next »Mortality and morbidity
Cardiovascular disease is the number one cause of death among women and men in Europe . It accounts for almost half of all deaths in Europe causing over 4.35 million deaths each year in the 53 member states of the World Health Organization (WHO) European Region and more than 1.9 million deaths each year in the European Union . Cardiovascular disease is also a major cause of disability and of reduced quality of life.
Yet cardiovascular disease is eminently preventable. WHO estimates that modest population-wide and simultaneous reductions in blood pressure, obesity, cholesterol and tobacco use would more than halve cardiovascular disease incidence.
While cardiovascular disease mortality, incidence and fatalities are falling in most Northern, Southern and Western European countries, they are either not falling as fast or are rising in Central and Eastern European countries.
Even though the European Union is experiencing declining rates of mortality from cardiovascular disease , an increasing number of men and women are now living with cardiovascular disease
. This paradox relates to increasing longevity and improved survival of people suffering from cardiovascular disease.
Cardiovascular disease is killing more people than all cancers combined, with a higher percentage of women (55% of all deaths) than men (43% of all deaths) , and a higher mortality among men and women with a lower socio-economic position.
The main, well known risk factors for cardiovascular disease are tobacco use and raised blood pressure and blood cholesterol, factors directly related to individual lifestyle and eating habits as well as physical activity levels. Other factors associated with cardiovascular disease include overweight and obesity, diabetes mellitus, excessive alcohol consumption and psychosocial stress.
Cardiovascular disease is estimated to cost the EU economy €169 billion/year. This represents a total annual cost per capita of €372. Per capita costs vary over tenfold between Member States – from less than €50 in Malta to over €600 per capita/year in Germany and the UK respectively .
Moreover, countries with high rates of cardiovascular disease suffer from impaired economic development. Production losses due to cardiovascular disease mortality and morbidity cost the EU over €35 billion, representing 21% of total cost of those diseases, with around two thirds of this cost due to death (€24.4 billion) and one third due to illness (€10.8 billion) among people of working age.
next »Multisectoral Cooperation and Action
High-level EU documents, particularly the Council Conclusions  from 2004 on promoting cardiovascular health, emphasise the importance of acting both at a population and an individual level, notably by identifying individuals at high-risk.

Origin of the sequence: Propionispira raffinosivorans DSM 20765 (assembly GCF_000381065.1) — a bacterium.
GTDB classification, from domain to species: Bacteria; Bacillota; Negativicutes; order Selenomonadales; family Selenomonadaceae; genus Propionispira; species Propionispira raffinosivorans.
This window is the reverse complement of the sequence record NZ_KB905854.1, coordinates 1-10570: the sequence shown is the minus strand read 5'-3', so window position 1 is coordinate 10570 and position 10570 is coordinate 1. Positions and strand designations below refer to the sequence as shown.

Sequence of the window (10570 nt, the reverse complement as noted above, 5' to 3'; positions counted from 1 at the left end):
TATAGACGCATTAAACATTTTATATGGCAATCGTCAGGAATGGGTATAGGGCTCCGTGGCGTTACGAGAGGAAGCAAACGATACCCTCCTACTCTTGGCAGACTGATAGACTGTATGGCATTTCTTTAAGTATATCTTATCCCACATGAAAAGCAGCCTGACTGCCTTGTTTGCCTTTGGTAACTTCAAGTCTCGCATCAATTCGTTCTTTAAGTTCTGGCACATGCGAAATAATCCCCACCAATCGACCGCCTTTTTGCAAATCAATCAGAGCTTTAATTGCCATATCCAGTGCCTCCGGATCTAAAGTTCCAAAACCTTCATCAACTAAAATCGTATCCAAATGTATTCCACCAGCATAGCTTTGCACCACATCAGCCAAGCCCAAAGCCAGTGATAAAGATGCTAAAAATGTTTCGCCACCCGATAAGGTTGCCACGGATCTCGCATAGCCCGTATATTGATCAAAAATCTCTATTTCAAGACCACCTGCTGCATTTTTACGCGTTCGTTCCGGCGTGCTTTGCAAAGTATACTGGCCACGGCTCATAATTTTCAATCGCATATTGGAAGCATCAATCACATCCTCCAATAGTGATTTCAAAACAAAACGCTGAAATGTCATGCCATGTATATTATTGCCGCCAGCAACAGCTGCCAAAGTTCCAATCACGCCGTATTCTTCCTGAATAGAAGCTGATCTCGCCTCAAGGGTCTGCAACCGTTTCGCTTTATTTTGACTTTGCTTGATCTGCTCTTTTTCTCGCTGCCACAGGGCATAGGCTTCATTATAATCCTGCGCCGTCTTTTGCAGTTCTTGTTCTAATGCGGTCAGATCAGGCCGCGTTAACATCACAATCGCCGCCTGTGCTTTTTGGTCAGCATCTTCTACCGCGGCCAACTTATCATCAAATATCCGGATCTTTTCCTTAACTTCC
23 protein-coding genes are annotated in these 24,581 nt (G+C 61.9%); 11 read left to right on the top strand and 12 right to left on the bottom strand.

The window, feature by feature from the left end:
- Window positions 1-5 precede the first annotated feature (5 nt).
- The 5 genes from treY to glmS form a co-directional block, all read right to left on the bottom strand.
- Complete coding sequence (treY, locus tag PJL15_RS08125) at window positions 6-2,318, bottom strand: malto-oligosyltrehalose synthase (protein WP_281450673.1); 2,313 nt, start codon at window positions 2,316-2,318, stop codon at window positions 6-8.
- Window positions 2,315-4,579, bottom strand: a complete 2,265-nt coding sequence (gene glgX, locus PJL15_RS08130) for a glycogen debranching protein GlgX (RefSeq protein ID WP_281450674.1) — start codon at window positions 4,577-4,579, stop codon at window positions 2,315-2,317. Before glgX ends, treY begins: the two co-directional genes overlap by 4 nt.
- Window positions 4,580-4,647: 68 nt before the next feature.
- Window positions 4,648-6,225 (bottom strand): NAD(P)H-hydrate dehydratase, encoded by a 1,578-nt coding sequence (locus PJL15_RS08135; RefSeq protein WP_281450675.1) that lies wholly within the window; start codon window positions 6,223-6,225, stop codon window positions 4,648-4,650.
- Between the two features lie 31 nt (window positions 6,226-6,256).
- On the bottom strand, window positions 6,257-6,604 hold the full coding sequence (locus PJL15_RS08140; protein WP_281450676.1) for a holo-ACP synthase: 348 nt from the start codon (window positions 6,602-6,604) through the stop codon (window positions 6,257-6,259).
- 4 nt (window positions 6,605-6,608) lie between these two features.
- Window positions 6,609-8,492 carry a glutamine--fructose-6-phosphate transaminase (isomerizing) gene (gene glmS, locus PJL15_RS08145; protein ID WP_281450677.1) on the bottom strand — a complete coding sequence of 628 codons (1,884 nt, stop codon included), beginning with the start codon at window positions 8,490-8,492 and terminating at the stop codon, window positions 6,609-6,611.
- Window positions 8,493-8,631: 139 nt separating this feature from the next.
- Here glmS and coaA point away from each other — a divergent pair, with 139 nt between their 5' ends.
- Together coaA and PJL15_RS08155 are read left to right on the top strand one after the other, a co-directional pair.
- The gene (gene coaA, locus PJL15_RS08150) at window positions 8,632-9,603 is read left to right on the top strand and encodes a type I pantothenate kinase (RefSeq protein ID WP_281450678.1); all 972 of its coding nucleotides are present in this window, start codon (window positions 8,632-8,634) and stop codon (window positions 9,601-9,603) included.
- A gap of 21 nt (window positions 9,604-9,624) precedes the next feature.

The European Union Council Conclusions, adopted under the Irish Presidency, called upon the European Commission as well as the Member States to ensure that appropriate action is taken to address cardiovascular disease. The Luxembourg Declaration , adopted under the Luxembourg Presidency, established an agreement among representatives of National Ministries of Health, European and National representatives of Cardiac Societies and Heart Foundations, present at the Luxembourg meeting, to pursue vigorously the initiation or strengthening of comprehensive cardiovascular disease prevention plans and to ensure that effective measures, policies and interventions are in place in all European countries. Several WHO resolutions and charters  have been adopted with a view to combat cardiovascular disease and other major non-communicable diseases.
Moreover, the purpose of protecting health and improving the quality of life in the European population by reducing the impact of cardiovascular disease is registered fully in the EU Treaty  and in the objectives of the EU’s Lisbon Agenda and the prospects of the integration of health in all policies expressed by the conclusions of the European Council of the 30 November 2006 under the Finnish Presidency .
With the support of the European Commission and the World Health Organization (WHO), the European Heart Network and the European Society of Cardiology invite concerned European and International Organisations to
- Sign up to a European Charter on Heart Health,
- Commit to combating early death and suffering from cardiovascular disease through prevention,
- Act on the Valentine’s Declaration from the Winning Heart Conference of 14 February 2000:
“Every child born in the new millennium has the right to live until the age of at least 65 without suffering from avoidable cardiovascular disease”
Continue to PART I : AIM (Articles 1 - 2)